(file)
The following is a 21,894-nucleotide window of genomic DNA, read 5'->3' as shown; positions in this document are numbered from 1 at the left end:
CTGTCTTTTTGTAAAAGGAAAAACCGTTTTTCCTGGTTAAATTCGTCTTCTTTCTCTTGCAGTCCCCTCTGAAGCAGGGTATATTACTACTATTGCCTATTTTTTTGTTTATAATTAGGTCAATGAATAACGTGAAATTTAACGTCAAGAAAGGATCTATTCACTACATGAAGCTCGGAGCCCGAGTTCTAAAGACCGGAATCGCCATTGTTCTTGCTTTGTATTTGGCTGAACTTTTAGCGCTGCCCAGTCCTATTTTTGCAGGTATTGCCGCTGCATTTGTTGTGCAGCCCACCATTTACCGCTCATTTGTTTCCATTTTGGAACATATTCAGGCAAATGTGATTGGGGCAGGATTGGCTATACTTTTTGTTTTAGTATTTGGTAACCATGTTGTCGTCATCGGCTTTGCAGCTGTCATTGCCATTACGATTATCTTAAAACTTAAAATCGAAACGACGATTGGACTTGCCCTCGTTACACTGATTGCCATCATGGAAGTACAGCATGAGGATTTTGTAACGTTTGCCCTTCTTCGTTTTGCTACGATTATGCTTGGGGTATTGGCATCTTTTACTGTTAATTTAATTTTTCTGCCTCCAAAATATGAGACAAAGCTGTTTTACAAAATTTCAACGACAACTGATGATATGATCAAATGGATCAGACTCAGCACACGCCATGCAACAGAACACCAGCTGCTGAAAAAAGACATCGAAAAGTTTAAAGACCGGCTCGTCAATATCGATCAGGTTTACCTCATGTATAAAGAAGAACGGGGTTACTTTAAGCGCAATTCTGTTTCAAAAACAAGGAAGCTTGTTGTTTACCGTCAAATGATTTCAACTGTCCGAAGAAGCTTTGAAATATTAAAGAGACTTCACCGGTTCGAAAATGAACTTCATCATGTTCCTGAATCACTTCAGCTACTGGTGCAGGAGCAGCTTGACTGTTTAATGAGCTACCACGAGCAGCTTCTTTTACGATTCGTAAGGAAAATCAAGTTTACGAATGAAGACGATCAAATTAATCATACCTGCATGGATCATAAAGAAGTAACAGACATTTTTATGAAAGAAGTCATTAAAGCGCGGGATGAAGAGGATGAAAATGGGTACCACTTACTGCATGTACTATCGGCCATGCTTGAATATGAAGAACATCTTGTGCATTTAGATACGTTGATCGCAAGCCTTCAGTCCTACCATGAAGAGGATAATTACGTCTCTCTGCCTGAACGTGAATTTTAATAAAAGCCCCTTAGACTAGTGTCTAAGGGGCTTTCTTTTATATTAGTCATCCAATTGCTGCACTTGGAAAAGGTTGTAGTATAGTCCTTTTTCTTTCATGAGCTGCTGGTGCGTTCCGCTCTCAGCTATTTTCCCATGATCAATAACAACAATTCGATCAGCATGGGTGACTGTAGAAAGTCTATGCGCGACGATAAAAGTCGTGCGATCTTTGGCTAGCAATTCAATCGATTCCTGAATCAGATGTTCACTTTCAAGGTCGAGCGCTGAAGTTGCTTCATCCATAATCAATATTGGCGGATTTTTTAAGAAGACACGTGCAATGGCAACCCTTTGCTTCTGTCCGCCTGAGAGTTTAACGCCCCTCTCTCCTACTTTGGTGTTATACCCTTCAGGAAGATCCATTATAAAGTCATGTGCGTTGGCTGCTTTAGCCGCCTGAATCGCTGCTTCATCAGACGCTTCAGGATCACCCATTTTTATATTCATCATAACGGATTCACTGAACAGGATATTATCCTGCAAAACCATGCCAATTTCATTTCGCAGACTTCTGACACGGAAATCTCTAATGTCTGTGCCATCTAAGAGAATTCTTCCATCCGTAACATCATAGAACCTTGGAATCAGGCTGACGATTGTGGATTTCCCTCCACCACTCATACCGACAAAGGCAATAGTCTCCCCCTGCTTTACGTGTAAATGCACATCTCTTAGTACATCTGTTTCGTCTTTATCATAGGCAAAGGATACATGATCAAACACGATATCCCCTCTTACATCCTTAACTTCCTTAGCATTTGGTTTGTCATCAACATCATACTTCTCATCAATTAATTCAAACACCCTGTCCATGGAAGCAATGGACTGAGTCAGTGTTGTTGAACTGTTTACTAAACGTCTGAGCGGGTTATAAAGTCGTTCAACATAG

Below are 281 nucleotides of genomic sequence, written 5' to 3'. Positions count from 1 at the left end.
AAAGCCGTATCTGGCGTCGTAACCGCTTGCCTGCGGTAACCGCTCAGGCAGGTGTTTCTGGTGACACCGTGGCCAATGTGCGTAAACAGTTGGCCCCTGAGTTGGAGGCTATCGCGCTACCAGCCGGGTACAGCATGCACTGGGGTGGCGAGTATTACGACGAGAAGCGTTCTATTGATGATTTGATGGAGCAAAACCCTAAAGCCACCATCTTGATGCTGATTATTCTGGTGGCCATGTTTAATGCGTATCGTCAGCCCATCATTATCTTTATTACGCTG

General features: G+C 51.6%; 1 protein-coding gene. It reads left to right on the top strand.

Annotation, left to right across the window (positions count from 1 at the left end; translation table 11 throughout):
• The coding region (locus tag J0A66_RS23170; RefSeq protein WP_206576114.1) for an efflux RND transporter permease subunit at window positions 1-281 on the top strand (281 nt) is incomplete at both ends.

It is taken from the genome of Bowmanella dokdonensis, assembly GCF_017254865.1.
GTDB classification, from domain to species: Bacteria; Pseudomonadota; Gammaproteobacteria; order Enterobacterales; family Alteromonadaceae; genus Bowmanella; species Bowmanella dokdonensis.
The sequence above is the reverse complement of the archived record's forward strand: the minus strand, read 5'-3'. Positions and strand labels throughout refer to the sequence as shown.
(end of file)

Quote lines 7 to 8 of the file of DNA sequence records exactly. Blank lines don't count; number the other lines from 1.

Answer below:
• The coding region (locus tag J0A66_RS23170; RefSeq protein WP_206576114.1) for an efflux RND transporter permease subunit at window positions 1-281 on the top strand (281 nt) is incomplete at both ends.

It is taken from the genome of Bowmanella dokdonensis, assembly GCF_017254865.1.